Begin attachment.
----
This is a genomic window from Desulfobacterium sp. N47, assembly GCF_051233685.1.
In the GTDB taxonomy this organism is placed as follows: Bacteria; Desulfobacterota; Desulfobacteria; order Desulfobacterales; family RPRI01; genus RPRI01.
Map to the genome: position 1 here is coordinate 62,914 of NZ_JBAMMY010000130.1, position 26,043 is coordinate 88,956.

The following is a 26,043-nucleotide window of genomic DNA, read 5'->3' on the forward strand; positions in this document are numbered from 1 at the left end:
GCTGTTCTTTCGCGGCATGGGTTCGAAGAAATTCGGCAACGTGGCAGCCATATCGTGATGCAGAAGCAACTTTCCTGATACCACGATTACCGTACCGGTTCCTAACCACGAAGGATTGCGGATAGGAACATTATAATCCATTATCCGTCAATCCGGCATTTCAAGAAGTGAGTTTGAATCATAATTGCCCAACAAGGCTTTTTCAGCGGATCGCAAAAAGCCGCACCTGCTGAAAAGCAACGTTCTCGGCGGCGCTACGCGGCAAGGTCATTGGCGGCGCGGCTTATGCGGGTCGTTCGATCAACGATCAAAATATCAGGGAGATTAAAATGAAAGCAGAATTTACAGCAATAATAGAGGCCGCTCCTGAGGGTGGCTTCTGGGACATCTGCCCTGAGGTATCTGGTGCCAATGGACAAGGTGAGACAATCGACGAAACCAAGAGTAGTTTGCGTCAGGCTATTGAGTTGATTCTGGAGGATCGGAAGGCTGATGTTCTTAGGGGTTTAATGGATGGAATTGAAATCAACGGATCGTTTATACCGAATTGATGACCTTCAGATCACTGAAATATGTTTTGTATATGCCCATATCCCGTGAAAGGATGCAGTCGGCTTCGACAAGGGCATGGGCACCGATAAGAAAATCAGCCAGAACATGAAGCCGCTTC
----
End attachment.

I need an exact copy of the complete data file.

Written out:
This is a genomic window from Desulfobacterium sp. N47, assembly GCF_051233685.1.
In the GTDB taxonomy this organism is placed as follows: Bacteria; Desulfobacterota; Desulfobacteria; order Desulfobacterales; family RPRI01; genus RPRI01.
Map to the genome: position 1 here is coordinate 62,914 of NZ_JBAMMY010000130.1, position 26,043 is coordinate 88,956.

The following is a 26,043-nucleotide window of genomic DNA, read 5'->3' on the forward strand; positions in this document are numbered from 1 at the left end:
GCTGTTCTTTCGCGGCATGGGTTCGAAGAAATTCGGCAACGTGGCAGCCATATCGTGATGCAGAAGCAACTTTCCTGATACCACGATTACCGTACCGGTTCCTAACCACGAAGGATTGCGGATAGGAACATTATAATCCATTATCCGTCAATCCGGCATTTCAAGAAGTGAGTTTGAATCATAATTGCCCAACAAGGCTTTTTCAGCGGATCGCAAAAAGCCGCACCTGCTGAAAAGCAACGTTCTCGGCGGCGCTACGCGGCAAGGTCATTGGCGGCGCGGCTTATGCGGGTCGTTCGATCAACGATCAAAATATCAGGGAGATTAAAATGAAAGCAGAATTTACAGCAATAATAGAGGCCGCTCCTGAGGGTGGCTTCTGGGACATCTGCCCTGAGGTATCTGGTGCCAATGGACAAGGTGAGACAATCGACGAAACCAAGAGTAGTTTGCGTCAGGCTATTGAGTTGATTCTGGAGGATCGGAAGGCTGATGTTCTTAGGGGTTTAATGGATGGAATTGAAATCAACGGATCGTTTATACCGAATTGATGACCTTCAGATCACTGAAATATGTTTTGTATATGCCCATATCCCGTGAAAGGATGCAGTCGGCTTCGACAAGGGCATGGGCACCGATAAGAAAATCAGCCAGAACATGAAGCCGCTTC